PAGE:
How World War II Shaped the Modern World

World War II is known to be the deadliest conflict in the world. It killed about 50 to 85 million people from 1939 to 1945. Some of the large-scale effects of World War II are the use of atomic bombs on Japan, the Holocaust’s decimation of Jewish culture and people, and the destruction done by the Axis in Europe. However, there are more indirect ways that World War II shaped modern society, and we are here to list down some of them.

  • After the Nuremberg trials, World War II changed medical ethics, the medical killings that the Third Reich did were exposed. This is why the medical community worldwide decided to adopt the World Medical Association’s Helsinki Declaration. This was considered as the backbone of ethical standards for human experimentation and informed consent. 
  • After World War II, the WHO and UN were formed – in 1945, and the United Nations was established to prevent another conflict that is related to the horrific consequences of World War II. Since its founding, the UN has been a controversial organization, but it helped promote human rights, encourage disarmament, promote peace worldwide, and fight poverty. The UN’s global humanitarian efforts led to the creation of the World Health Organization, which is a group that helped control the spread of tuberculosis, malaria, and other diseases in the world.
  • World War II gave us the world’s the first-ever computer – In the efforts to gather a ton of military intelligence from the Germans, British codebreakers invented Colossus, the first programmable and electronic digital computer. During the war, the British reportedly made 11 Colossus, which contributed to their victory in the war. However, the public did not know about Colossus until the 1970s.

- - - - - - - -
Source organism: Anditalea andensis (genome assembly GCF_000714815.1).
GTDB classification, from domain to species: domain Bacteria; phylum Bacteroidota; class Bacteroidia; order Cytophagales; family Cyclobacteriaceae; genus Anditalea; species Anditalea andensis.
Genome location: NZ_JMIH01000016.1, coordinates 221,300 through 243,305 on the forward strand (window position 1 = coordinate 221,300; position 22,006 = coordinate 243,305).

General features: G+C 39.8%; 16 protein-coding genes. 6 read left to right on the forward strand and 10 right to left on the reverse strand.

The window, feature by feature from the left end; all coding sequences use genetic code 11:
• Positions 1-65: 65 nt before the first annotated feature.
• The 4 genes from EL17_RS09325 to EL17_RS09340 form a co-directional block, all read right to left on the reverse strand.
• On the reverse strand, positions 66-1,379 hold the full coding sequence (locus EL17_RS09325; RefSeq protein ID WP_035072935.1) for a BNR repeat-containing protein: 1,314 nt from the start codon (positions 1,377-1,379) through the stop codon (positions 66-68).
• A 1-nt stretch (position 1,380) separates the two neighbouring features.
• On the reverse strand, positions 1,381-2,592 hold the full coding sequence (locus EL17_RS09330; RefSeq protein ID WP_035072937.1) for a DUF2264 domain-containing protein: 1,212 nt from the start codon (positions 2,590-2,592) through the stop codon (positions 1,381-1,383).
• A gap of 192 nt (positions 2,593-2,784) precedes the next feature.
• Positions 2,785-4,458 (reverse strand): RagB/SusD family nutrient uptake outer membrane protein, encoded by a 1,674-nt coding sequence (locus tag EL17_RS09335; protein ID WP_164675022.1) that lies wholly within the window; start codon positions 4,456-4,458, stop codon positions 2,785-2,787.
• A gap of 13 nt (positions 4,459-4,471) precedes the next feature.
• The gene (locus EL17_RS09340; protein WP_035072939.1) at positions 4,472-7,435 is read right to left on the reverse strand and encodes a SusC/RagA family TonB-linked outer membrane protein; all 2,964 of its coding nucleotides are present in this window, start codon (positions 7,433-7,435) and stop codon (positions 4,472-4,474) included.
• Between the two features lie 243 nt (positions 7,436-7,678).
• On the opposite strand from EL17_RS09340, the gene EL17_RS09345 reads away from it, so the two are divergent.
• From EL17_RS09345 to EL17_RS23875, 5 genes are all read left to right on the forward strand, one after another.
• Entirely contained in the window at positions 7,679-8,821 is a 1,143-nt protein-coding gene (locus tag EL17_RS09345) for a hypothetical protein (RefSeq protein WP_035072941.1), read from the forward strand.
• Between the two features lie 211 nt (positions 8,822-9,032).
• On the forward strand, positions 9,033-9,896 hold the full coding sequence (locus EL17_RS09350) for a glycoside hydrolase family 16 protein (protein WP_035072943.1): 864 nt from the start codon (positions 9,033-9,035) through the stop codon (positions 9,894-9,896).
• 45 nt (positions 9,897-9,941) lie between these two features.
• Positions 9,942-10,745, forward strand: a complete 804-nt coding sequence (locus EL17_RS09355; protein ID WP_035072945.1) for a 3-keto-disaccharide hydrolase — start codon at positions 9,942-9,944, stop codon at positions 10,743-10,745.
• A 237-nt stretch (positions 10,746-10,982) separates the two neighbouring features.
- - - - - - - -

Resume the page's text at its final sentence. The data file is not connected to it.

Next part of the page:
• World War II created a nation of readers – According to Yoni Appelbaum of The Atlantic, American publishers back in World War II made a nation of readers by giving away a total of 122,951,031 copies of their most valuable titles to soldiers all around the world during the war. Back then, publishers had a deal with the armed forces to create cheap paperbacks to be shipped to military units worldwide. Basically, World War II democratized the pleasure of reading in a time when books were a luxury item. 
  • World War II helped create synthetic rubber – During World War II, Japan was able to seize rubber plantations in Southeast Asia, which is why they were able to control the world’s natural rubber supply. That is why Allies had to come up with fake rubber to make boots and tires for the Jeeps and feet on the ground. They created the Government Rubber-Styrene or GR-S; they are easier and faster to produce compared to natural rubber. Today, synthetic rubbers are used everywhere, from pet toys, hairbands, surgical gloves, and sports equipment. 
  • World War II helped create the super glue – Super glue was invented by scientists in 1942 in an effort to develop clear plastic gun sights during the war. However, it proved to be unusable because they are too sticky, which is why the super glue went unused for over a decade. But in 1951, a man named Eastman Kodak grabbed the idea of the superglue and released it as an adhesive product he called the Eastman #910. The product became known as the super glue in the 1970s.
  • World War II helped to invent duct tape – During World War II, the company Johnson & Johnson was asked by the US government to create a cloth-based tape that could help keep moisture out of ammunition cases. The company gave the government duct tape as a waterproof sealing tape. At first, the product was called “duck tape” because of its water-repelling properties, but it was eventually renamed the “duct tape” because it was also used in air ducts during the post-war building craze. 
  • World War II gave us the word “Genocide” – The said term did not exist before 1944; it was only coined by a Polish-German lawyer named Raphael Lemkin. He said that he combined the Greek word Geno which means race or tribe, and the Latin phrase Cide, which means killing. Back in 1945, the name was only used during the Nuremberg trials as a descriptive term. But in 1948, the word genocide became used internationally for the crime it signifies.